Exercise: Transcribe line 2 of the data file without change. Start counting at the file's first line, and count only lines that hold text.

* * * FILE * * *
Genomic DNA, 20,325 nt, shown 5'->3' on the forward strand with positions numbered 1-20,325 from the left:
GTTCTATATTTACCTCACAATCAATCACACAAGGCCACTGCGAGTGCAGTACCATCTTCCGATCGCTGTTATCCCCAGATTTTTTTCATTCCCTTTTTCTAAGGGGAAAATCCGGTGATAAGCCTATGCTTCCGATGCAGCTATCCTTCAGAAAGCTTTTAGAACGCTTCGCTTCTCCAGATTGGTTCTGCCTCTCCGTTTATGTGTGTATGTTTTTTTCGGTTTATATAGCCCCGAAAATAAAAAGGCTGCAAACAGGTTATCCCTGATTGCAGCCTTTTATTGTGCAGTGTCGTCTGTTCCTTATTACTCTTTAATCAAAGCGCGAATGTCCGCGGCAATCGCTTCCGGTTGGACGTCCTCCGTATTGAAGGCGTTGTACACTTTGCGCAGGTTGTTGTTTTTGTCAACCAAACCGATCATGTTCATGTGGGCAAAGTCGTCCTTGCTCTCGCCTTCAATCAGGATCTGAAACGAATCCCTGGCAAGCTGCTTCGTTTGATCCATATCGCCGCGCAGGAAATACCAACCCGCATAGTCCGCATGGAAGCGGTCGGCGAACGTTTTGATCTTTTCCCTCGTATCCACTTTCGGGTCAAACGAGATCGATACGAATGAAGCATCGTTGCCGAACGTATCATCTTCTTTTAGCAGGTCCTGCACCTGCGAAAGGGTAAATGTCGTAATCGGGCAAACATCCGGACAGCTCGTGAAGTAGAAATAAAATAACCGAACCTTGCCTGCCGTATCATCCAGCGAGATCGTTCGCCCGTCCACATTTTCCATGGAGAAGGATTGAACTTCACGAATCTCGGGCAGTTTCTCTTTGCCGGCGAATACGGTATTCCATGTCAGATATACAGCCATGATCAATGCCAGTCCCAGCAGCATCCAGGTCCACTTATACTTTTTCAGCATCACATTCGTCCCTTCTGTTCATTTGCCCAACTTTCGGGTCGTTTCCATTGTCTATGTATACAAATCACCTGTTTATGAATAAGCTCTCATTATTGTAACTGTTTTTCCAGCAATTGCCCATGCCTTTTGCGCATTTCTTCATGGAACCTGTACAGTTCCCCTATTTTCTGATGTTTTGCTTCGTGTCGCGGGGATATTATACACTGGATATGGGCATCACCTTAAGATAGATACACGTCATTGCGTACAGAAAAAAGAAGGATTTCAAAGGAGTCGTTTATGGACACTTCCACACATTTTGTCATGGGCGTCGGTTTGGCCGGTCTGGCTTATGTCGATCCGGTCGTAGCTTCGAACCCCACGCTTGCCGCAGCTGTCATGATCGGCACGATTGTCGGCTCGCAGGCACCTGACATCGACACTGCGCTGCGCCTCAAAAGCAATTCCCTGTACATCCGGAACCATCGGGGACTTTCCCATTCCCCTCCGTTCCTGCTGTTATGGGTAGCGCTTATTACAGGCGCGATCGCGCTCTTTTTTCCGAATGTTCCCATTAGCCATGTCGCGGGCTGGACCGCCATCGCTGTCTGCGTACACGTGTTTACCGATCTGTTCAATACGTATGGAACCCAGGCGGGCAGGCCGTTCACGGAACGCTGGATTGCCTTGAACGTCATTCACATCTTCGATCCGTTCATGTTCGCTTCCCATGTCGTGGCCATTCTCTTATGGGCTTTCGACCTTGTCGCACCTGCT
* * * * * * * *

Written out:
GTTCTATATTTACCTCACAATCAATCACACAAGGCCACTGCGAGTGCAGTACCATCTTCCGATCGCTGTTATCCCCAGATTTTTTTCATTCCCTTTTTCTAAGGGGAAAATCCGGTGATAAGCCTATGCTTCCGATGCAGCTATCCTTCAGAAAGCTTTTAGAACGCTTCGCTTCTCCAGATTGGTTCTGCCTCTCCGTTTATGTGTGTATGTTTTTTTCGGTTTATATAGCCCCGAAAATAAAAAGGCTGCAAACAGGTTATCCCTGATTGCAGCCTTTTATTGTGCAGTGTCGTCTGTTCCTTATTACTCTTTAATCAAAGCGCGAATGTCCGCGGCAATCGCTTCCGGTTGGACGTCCTCCGTATTGAAGGCGTTGTACACTTTGCGCAGGTTGTTGTTTTTGTCAACCAAACCGATCATGTTCATGTGGGCAAAGTCGTCCTTGCTCTCGCCTTCAATCAGGATCTGAAACGAATCCCTGGCAAGCTGCTTCGTTTGATCCATATCGCCGCGCAGGAAATACCAACCCGCATAGTCCGCATGGAAGCGGTCGGCGAACGTTTTGATCTTTTCCCTCGTATCCACTTTCGGGTCAAACGAGATCGATACGAATGAAGCATCGTTGCCGAACGTATCATCTTCTTTTAGCAGGTCCTGCACCTGCGAAAGGGTAAATGTCGTAATCGGGCAAACATCCGGACAGCTCGTGAAGTAGAAATAAAATAACCGAACCTTGCCTGCCGTATCATCCAGCGAGATCGTTCGCCCGTCCACATTTTCCATGGAGAAGGATTGAACTTCACGAATCTCGGGCAGTTTCTCTTTGCCGGCGAATACGGTATTCCATGTCAGATATACAGCCATGATCAATGCCAGTCCCAGCAGCATCCAGGTCCACTTATACTTTTTCAGCATCACATTCGTCCCTTCTGTTCATTTGCCCAACTTTCGGGTCGTTTCCATTGTCTATGTATACAAATCACCTGTTTATGAATAAGCTCTCATTATTGTAACTGTTTTTCCAGCAATTGCCCATGCCTTTTGCGCATTTCTTCATGGAACCTGTACAGTTCCCCTATTTTCTGATGTTTTGCTTCGTGTCGCGGGGATATTATACACTGGATATGGGCATCACCTTAAGATAGATACACGTCATTGCGTACAGAAAAAAGAAGGATTTCAAAGGAGTCGTTTATGGACACTTCCACACATTTTGTCATGGGCGTCGGTTTGGCCGGTCTGGCTTATGTCGATCCGGTCGTAGCTTCGAACCCCACGCTTGCCGCAGCTGTCATGATCGGCACGATTGTCGGCTCGCAGGCACCTGACATCGACACTGCGCTGCGCCTCAAAAGCAATTCCCTGTACATCCGGAACCATCGGGGACTTTCCCATTCCCCTCCGTTCCTGCTGTTATGGGTAGCGCTTATTACAGGCGCGATCGCGCTCTTTTTTCCGAATGTTCCCATTAGCCATGTCGCGGGCTGGACCGCCATCGCTGTCTGCGTACACGTGTTTACCGATCTGTTCAATACGTATGGAACCCAGGCGGGCAGGCCGTTCACGGAACGCTGGATTGCCTTGAACGTCATTCACATCTTCGATCCGTTCATGTTCGCTTCCCATGTCGTGGCCATTCTCTTATGGGCTTTCGACCTTGTCGCACCTGCT